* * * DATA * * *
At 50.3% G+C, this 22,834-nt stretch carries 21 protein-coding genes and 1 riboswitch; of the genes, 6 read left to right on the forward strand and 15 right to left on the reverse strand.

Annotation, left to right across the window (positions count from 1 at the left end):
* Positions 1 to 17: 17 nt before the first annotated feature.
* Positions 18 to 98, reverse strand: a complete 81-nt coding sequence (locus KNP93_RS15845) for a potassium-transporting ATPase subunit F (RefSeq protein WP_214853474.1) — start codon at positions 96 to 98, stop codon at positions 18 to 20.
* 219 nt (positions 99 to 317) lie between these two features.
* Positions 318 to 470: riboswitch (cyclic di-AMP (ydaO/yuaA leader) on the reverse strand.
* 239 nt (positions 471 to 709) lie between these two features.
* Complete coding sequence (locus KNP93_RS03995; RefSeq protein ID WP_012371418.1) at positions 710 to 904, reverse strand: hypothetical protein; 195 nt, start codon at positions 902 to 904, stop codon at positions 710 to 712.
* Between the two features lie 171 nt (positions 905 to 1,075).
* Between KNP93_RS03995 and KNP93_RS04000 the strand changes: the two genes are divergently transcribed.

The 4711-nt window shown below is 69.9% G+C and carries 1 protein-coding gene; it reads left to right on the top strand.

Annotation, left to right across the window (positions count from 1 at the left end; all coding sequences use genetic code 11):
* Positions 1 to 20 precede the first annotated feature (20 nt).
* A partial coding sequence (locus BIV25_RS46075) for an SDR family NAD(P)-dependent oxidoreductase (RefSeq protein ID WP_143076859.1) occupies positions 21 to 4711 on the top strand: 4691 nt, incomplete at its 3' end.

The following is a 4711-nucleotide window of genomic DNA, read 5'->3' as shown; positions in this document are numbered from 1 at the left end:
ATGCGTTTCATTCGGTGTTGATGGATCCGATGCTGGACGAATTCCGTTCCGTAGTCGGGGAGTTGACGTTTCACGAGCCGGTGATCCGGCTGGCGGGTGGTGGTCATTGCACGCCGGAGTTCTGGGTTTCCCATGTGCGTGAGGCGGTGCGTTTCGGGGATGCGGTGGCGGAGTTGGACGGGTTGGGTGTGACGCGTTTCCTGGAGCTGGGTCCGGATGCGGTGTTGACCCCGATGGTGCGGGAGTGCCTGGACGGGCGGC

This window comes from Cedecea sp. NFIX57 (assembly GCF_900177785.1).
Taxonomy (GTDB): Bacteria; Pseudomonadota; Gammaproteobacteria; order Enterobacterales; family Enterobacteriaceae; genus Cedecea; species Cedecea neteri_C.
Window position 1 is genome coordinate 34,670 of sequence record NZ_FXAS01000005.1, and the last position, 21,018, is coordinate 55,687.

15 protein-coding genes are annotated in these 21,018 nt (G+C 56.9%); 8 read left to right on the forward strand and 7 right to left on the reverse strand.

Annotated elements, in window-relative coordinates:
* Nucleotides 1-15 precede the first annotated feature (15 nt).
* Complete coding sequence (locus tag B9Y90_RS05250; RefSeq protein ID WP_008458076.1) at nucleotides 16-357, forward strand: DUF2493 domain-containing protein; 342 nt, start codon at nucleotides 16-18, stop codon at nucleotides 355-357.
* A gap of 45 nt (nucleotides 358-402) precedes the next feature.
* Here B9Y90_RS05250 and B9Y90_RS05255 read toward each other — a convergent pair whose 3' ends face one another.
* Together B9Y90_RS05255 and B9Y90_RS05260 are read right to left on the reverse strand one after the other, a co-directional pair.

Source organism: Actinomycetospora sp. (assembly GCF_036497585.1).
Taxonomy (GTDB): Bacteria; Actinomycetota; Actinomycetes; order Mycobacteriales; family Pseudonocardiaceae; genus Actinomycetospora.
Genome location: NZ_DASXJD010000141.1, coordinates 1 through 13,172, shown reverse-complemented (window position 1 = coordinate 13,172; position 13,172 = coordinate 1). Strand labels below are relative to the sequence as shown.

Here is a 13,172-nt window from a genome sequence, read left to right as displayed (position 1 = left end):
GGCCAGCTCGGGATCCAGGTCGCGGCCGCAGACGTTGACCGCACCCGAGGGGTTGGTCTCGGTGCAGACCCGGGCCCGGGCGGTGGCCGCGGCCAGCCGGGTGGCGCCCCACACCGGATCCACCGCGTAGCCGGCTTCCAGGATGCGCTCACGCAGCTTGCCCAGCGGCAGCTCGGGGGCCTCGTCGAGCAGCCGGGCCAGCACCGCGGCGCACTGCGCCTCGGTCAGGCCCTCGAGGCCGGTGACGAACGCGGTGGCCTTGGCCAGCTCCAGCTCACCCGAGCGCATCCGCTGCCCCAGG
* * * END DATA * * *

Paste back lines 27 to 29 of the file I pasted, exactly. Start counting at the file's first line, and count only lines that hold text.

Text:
Source organism: Actinomycetospora sp. (assembly GCF_036497585.1).
Taxonomy (GTDB): Bacteria; Actinomycetota; Actinomycetes; order Mycobacteriales; family Pseudonocardiaceae; genus Actinomycetospora.
Genome location: NZ_DASXJD010000141.1, coordinates 1 through 13,172, shown reverse-complemented (window position 1 = coordinate 13,172; position 13,172 = coordinate 1). Strand labels below are relative to the sequence as shown.